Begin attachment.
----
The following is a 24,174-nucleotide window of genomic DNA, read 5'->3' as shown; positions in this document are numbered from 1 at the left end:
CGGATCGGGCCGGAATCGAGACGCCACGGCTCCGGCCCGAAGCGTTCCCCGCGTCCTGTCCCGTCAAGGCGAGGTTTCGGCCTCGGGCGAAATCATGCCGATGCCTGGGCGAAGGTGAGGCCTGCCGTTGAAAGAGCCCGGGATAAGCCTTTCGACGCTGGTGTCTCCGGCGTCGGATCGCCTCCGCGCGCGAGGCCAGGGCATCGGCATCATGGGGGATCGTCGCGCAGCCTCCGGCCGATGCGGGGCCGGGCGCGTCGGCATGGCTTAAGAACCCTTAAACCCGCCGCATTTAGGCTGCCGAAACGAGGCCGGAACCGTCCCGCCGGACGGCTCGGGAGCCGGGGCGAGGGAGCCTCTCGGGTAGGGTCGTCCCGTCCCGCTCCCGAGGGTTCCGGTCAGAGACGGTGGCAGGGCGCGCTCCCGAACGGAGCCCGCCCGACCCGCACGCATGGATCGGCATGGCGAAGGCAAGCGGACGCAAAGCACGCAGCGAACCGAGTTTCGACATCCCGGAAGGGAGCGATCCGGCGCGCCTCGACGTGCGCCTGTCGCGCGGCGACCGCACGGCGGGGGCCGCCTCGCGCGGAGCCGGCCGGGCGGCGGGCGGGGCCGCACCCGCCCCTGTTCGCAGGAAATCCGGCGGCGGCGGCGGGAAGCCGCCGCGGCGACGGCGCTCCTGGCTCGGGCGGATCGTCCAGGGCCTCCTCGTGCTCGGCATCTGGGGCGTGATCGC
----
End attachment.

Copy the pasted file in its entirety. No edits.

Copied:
The following is a 24,174-nucleotide window of genomic DNA, read 5'->3' as shown; positions in this document are numbered from 1 at the left end:
CGGATCGGGCCGGAATCGAGACGCCACGGCTCCGGCCCGAAGCGTTCCCCGCGTCCTGTCCCGTCAAGGCGAGGTTTCGGCCTCGGGCGAAATCATGCCGATGCCTGGGCGAAGGTGAGGCCTGCCGTTGAAAGAGCCCGGGATAAGCCTTTCGACGCTGGTGTCTCCGGCGTCGGATCGCCTCCGCGCGCGAGGCCAGGGCATCGGCATCATGGGGGATCGTCGCGCAGCCTCCGGCCGATGCGGGGCCGGGCGCGTCGGCATGGCTTAAGAACCCTTAAACCCGCCGCATTTAGGCTGCCGAAACGAGGCCGGAACCGTCCCGCCGGACGGCTCGGGAGCCGGGGCGAGGGAGCCTCTCGGGTAGGGTCGTCCCGTCCCGCTCCCGAGGGTTCCGGTCAGAGACGGTGGCAGGGCGCGCTCCCGAACGGAGCCCGCCCGACCCGCACGCATGGATCGGCATGGCGAAGGCAAGCGGACGCAAAGCACGCAGCGAACCGAGTTTCGACATCCCGGAAGGGAGCGATCCGGCGCGCCTCGACGTGCGCCTGTCGCGCGGCGACCGCACGGCGGGGGCCGCCTCGCGCGGAGCCGGCCGGGCGGCGGGCGGGGCCGCACCCGCCCCTGTTCGCAGGAAATCCGGCGGCGGCGGCGGGAAGCCGCCGCGGCGACGGCGCTCCTGGCTCGGGCGGATCGTCCAGGGCCTCCTCGTGCTCGGCATCTGGGGCGTGATCGC